Methods

Between September 2005 and December 2007, 208 consecutive patients diagnosed with NSCLC were enrolled in this study. Twelve patients were excluded because of neoadjuvant treatment (n=7) or abnormal morphology which precluded mediastinoscopy (kyphosis, previous laryngectomy, etc. n=5). The final study sample consisted of 196 patients (186 males, 10 females; mean age 58.4 years; range 34 to 81 years). Patients hospitalized for lung resection had been examined with a routine physical examination; laboratory tests including respiratory function tests, arterial blood gas tests, and electrocardiograms. Patients underwent further respiratory and cardiac examinations as required by their situation. Radiological evaluations, including thoracic computed tomography (CT), integrated positron emission tomography and computed tomography (PET/CT), and cranial magnetic resonance imaging (MRI), were performed in all patients. We performed a routine mediastinoscopy in every patient in the study regardless of the presence or absence of mediastinal lymph node involvement through the radiological evaluation. Regardless of the results of PET/CT, all patients with an operable tumor had SCM, and patients with a tumor located in the left upper lobe or left hiler tumor underwent simultaneous ECM. A thoracotomy was performed in patients without evidence of metastatic lymph node involvement after mediastinoscopy. A systematic mediastinal lymph node dissection was performed in all patients who underwent thoracotomies.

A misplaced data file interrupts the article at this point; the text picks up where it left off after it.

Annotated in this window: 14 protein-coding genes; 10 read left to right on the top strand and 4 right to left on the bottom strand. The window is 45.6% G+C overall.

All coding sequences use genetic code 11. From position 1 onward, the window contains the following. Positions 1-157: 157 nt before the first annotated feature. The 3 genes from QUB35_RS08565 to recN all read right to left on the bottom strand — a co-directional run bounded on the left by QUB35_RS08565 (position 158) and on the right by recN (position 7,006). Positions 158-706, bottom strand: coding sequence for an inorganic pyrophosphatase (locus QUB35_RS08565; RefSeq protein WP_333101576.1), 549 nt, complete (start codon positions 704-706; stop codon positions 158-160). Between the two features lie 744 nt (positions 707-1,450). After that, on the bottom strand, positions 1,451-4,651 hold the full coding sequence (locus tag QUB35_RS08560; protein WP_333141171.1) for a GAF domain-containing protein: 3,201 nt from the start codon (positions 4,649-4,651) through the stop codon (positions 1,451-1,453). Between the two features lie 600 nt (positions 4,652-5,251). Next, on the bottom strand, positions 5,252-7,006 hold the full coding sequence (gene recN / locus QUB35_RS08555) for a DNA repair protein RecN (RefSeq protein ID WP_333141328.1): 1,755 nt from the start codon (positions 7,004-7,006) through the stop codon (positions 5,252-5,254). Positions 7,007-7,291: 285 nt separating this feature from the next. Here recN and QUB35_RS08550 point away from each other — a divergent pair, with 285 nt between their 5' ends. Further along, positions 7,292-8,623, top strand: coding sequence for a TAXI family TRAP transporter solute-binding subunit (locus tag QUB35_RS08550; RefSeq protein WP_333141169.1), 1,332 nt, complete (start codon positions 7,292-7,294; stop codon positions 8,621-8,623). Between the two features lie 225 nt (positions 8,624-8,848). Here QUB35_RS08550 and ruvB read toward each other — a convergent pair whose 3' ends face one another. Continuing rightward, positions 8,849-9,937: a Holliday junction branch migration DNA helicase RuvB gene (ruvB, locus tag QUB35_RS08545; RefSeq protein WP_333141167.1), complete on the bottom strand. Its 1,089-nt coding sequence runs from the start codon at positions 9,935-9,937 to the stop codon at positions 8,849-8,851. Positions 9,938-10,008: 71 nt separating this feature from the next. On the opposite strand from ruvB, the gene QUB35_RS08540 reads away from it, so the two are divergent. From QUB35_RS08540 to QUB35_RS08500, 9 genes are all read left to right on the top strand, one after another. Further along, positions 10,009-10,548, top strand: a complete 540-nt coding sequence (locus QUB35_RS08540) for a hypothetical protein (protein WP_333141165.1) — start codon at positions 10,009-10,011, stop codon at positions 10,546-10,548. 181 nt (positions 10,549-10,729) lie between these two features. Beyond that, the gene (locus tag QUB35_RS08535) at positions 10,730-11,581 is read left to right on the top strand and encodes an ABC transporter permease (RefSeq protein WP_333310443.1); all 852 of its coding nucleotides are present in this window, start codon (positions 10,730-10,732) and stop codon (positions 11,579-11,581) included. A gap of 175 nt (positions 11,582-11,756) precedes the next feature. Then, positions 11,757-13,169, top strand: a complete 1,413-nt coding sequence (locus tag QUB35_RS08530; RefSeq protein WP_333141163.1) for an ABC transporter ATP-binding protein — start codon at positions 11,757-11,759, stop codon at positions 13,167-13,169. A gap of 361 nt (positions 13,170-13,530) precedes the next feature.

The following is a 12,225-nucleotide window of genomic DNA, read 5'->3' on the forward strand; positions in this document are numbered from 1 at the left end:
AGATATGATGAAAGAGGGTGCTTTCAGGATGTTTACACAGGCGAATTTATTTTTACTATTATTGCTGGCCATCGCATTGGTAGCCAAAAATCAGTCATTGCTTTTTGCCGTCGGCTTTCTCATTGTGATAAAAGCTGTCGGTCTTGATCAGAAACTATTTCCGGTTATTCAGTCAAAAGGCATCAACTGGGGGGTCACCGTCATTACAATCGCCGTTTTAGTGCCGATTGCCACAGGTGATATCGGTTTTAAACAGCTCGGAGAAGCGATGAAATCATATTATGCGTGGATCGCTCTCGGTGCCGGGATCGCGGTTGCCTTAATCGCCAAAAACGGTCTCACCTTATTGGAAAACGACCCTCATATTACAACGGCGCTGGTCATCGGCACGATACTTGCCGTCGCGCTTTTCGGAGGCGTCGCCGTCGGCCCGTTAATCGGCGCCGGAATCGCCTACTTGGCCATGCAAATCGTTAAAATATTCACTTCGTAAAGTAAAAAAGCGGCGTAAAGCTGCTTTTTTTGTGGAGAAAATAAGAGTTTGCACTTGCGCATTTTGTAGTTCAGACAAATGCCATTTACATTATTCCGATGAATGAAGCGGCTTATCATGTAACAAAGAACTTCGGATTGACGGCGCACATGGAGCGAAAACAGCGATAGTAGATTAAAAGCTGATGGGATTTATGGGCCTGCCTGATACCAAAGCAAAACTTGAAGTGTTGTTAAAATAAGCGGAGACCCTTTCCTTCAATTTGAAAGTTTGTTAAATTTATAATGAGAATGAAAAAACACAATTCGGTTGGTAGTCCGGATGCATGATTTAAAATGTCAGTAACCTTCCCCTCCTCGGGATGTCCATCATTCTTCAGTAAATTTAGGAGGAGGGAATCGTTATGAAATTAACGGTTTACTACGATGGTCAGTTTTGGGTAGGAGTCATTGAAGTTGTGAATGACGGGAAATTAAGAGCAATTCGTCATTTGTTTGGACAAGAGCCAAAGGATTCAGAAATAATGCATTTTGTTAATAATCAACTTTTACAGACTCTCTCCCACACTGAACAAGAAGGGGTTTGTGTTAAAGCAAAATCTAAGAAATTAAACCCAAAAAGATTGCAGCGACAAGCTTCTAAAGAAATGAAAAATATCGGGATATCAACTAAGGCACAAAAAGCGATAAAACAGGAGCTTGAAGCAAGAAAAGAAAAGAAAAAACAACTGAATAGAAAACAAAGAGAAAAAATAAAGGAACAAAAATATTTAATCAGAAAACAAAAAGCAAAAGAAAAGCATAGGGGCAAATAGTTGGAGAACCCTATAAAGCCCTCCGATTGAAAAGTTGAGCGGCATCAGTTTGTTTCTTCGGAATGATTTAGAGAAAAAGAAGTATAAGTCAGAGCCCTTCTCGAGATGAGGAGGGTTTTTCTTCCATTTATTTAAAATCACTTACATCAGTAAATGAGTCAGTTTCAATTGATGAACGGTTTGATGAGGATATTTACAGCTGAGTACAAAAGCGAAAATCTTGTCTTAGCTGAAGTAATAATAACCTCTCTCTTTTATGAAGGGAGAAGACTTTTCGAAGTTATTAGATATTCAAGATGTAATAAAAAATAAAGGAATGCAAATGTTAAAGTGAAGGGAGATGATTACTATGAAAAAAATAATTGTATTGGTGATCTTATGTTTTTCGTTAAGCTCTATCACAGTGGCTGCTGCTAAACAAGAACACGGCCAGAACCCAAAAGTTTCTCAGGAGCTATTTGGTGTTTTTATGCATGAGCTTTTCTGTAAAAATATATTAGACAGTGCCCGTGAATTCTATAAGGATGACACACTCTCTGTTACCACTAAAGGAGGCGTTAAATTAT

Data was analyzed according to the results of a pathological examination of the lymph node specimens obtained from SCM, ECM and the thoracotomy. The mortality, morbidity, sensitivity, specificity, negative predictive value, and accuracy of mediastinoscopy for the staging of NSCLC were analyzed.

Results

Histopathological examinations revealed squamous cell carcinoma in 107 patients, adenocarcinoma in 65, unclassified NSCLC in 16, and other cell types in eight patients. The modality of surgery was a lobectomy in 95 patients, a pneumonectomy in 47, and an exploratory thoracotomy in five patients. In 49 patients with mediastinal lymph node involvement, no further surgical intervention was carried out. Patient characteristics are given in table 1.

Table 1: Patient characteristics